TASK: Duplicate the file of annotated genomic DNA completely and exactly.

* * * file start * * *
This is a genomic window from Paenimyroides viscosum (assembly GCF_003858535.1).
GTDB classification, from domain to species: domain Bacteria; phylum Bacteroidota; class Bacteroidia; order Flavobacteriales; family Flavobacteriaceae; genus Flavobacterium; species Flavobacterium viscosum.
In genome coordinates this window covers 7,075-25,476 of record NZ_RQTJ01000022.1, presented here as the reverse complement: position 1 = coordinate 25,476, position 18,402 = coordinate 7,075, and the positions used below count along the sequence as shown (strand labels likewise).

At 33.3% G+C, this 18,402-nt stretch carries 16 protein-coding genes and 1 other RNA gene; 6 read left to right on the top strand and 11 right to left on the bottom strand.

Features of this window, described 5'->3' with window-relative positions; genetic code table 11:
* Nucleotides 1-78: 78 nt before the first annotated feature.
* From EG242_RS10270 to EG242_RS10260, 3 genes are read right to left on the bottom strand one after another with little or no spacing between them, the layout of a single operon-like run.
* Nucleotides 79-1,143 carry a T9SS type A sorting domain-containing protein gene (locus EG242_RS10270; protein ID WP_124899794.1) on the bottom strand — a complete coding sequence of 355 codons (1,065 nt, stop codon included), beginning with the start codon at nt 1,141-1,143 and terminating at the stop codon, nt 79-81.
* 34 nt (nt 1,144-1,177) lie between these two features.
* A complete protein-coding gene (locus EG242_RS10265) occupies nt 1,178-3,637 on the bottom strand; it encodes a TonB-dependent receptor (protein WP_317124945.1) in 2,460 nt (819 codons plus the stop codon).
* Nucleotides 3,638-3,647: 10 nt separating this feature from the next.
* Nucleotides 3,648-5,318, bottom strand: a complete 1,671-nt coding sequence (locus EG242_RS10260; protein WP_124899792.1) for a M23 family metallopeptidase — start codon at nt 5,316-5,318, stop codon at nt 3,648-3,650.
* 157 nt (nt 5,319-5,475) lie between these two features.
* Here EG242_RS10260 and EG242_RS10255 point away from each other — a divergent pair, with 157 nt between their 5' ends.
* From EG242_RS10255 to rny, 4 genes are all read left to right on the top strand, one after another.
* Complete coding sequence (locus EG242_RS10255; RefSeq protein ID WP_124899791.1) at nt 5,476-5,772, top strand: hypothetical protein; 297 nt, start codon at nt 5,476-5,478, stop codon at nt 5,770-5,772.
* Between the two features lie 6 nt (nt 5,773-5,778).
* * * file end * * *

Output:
This is a genomic window from Paenimyroides viscosum (assembly GCF_003858535.1).
GTDB classification, from domain to species: domain Bacteria; phylum Bacteroidota; class Bacteroidia; order Flavobacteriales; family Flavobacteriaceae; genus Flavobacterium; species Flavobacterium viscosum.
In genome coordinates this window covers 7,075-25,476 of record NZ_RQTJ01000022.1, presented here as the reverse complement: position 1 = coordinate 25,476, position 18,402 = coordinate 7,075, and the positions used below count along the sequence as shown (strand labels likewise).

At 33.3% G+C, this 18,402-nt stretch carries 16 protein-coding genes and 1 other RNA gene; 6 read left to right on the top strand and 11 right to left on the bottom strand.

Features of this window, described 5'->3' with window-relative positions; genetic code table 11:
* Nucleotides 1-78: 78 nt before the first annotated feature.
* From EG242_RS10270 to EG242_RS10260, 3 genes are read right to left on the bottom strand one after another with little or no spacing between them, the layout of a single operon-like run.
* Nucleotides 79-1,143 carry a T9SS type A sorting domain-containing protein gene (locus EG242_RS10270; protein ID WP_124899794.1) on the bottom strand — a complete coding sequence of 355 codons (1,065 nt, stop codon included), beginning with the start codon at nt 1,141-1,143 and terminating at the stop codon, nt 79-81.
* 34 nt (nt 1,144-1,177) lie between these two features.
* A complete protein-coding gene (locus EG242_RS10265) occupies nt 1,178-3,637 on the bottom strand; it encodes a TonB-dependent receptor (protein WP_317124945.1) in 2,460 nt (819 codons plus the stop codon).
* Nucleotides 3,638-3,647: 10 nt separating this feature from the next.
* Nucleotides 3,648-5,318, bottom strand: a complete 1,671-nt coding sequence (locus EG242_RS10260; protein WP_124899792.1) for a M23 family metallopeptidase — start codon at nt 5,316-5,318, stop codon at nt 3,648-3,650.
* 157 nt (nt 5,319-5,475) lie between these two features.
* Here EG242_RS10260 and EG242_RS10255 point away from each other — a divergent pair, with 157 nt between their 5' ends.
* From EG242_RS10255 to rny, 4 genes are all read left to right on the top strand, one after another.
* Complete coding sequence (locus EG242_RS10255; RefSeq protein ID WP_124899791.1) at nt 5,476-5,772, top strand: hypothetical protein; 297 nt, start codon at nt 5,476-5,478, stop codon at nt 5,770-5,772.
* Between the two features lie 6 nt (nt 5,773-5,778).